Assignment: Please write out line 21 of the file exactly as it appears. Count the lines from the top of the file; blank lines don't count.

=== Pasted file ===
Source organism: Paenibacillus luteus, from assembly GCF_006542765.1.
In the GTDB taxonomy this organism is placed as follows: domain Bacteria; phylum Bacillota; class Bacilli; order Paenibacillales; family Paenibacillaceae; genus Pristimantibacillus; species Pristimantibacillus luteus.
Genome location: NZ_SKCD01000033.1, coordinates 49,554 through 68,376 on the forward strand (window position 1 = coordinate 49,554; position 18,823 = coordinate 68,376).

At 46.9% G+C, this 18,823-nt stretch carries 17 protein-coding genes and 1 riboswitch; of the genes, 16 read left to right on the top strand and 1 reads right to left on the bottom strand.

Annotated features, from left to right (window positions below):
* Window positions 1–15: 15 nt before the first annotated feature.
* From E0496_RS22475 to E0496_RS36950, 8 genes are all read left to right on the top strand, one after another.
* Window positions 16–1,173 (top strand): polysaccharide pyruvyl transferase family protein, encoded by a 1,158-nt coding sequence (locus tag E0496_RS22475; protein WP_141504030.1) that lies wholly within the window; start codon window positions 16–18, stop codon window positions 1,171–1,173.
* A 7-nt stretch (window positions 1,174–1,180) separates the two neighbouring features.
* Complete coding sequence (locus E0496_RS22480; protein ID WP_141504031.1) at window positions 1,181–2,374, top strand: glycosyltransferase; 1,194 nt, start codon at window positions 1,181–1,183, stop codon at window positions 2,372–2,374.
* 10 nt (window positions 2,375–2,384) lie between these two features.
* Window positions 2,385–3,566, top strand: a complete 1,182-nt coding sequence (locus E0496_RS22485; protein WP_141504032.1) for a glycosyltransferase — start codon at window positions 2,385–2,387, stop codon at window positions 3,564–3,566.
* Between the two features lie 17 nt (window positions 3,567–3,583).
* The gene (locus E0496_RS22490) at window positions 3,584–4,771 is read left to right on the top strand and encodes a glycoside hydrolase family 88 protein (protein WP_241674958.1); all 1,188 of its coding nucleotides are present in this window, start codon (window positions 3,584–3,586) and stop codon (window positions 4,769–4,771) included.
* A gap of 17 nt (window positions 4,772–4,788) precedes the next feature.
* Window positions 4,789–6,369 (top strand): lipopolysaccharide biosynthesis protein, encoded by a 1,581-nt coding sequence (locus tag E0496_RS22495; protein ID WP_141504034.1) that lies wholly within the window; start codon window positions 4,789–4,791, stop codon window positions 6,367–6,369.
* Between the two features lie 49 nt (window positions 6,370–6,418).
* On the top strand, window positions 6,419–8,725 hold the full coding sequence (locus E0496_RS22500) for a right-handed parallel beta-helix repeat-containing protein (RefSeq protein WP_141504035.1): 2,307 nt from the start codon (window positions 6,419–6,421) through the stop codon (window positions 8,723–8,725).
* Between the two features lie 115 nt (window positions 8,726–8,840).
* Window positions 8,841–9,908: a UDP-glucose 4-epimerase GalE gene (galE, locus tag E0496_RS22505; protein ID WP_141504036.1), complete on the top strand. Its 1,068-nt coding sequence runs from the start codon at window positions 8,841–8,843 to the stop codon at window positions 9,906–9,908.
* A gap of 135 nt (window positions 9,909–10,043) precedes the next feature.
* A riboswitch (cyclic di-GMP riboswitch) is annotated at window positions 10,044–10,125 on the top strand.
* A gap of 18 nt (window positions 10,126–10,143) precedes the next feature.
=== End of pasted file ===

* A gap of 135 nt (window positions 9,909–10,043) precedes the next feature.